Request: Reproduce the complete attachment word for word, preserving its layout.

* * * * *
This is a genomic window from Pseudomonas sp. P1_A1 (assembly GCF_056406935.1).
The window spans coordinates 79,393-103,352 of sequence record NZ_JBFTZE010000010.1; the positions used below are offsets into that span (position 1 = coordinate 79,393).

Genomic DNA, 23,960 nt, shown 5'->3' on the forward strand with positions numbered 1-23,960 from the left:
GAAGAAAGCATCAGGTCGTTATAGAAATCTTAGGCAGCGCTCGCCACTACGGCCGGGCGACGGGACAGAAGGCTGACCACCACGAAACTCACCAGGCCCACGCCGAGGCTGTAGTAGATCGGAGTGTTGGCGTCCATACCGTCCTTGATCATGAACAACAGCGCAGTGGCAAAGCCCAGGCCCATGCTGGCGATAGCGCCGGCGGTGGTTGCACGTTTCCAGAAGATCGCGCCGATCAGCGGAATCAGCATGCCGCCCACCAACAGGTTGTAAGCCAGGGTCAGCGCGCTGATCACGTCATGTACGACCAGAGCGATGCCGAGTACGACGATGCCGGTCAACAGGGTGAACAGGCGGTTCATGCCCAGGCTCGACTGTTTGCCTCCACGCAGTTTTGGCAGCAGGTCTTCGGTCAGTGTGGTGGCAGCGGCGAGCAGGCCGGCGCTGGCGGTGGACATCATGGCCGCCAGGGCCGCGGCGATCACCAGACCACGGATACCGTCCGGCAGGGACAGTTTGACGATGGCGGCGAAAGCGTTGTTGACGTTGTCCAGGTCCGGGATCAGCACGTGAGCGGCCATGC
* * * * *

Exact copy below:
This is a genomic window from Pseudomonas sp. P1_A1 (assembly GCF_056406935.1).
The window spans coordinates 79,393-103,352 of sequence record NZ_JBFTZE010000010.1; the positions used below are offsets into that span (position 1 = coordinate 79,393).

Genomic DNA, 23,960 nt, shown 5'->3' on the forward strand with positions numbered 1-23,960 from the left:
GAAGAAAGCATCAGGTCGTTATAGAAATCTTAGGCAGCGCTCGCCACTACGGCCGGGCGACGGGACAGAAGGCTGACCACCACGAAACTCACCAGGCCCACGCCGAGGCTGTAGTAGATCGGAGTGTTGGCGTCCATACCGTCCTTGATCATGAACAACAGCGCAGTGGCAAAGCCCAGGCCCATGCTGGCGATAGCGCCGGCGGTGGTTGCACGTTTCCAGAAGATCGCGCCGATCAGCGGAATCAGCATGCCGCCCACCAACAGGTTGTAAGCCAGGGTCAGCGCGCTGATCACGTCATGTACGACCAGAGCGATGCCGAGTACGACGATGCCGGTCAACAGGGTGAACAGGCGGTTCATGCCCAGGCTCGACTGTTTGCCTCCACGCAGTTTTGGCAGCAGGTCTTCGGTCAGTGTGGTGGCAGCGGCGAGCAGGCCGGCGCTGGCGGTGGACATCATGGCCGCCAGGGCCGCGGCGATCACCAGACCACGGATACCGTCCGGCAGGGACAGTTTGACGATGGCGGCGAAAGCGTTGTTGACGTTGTCCAGGTCCGGGATCAGCACGTGAGCGGCCATGC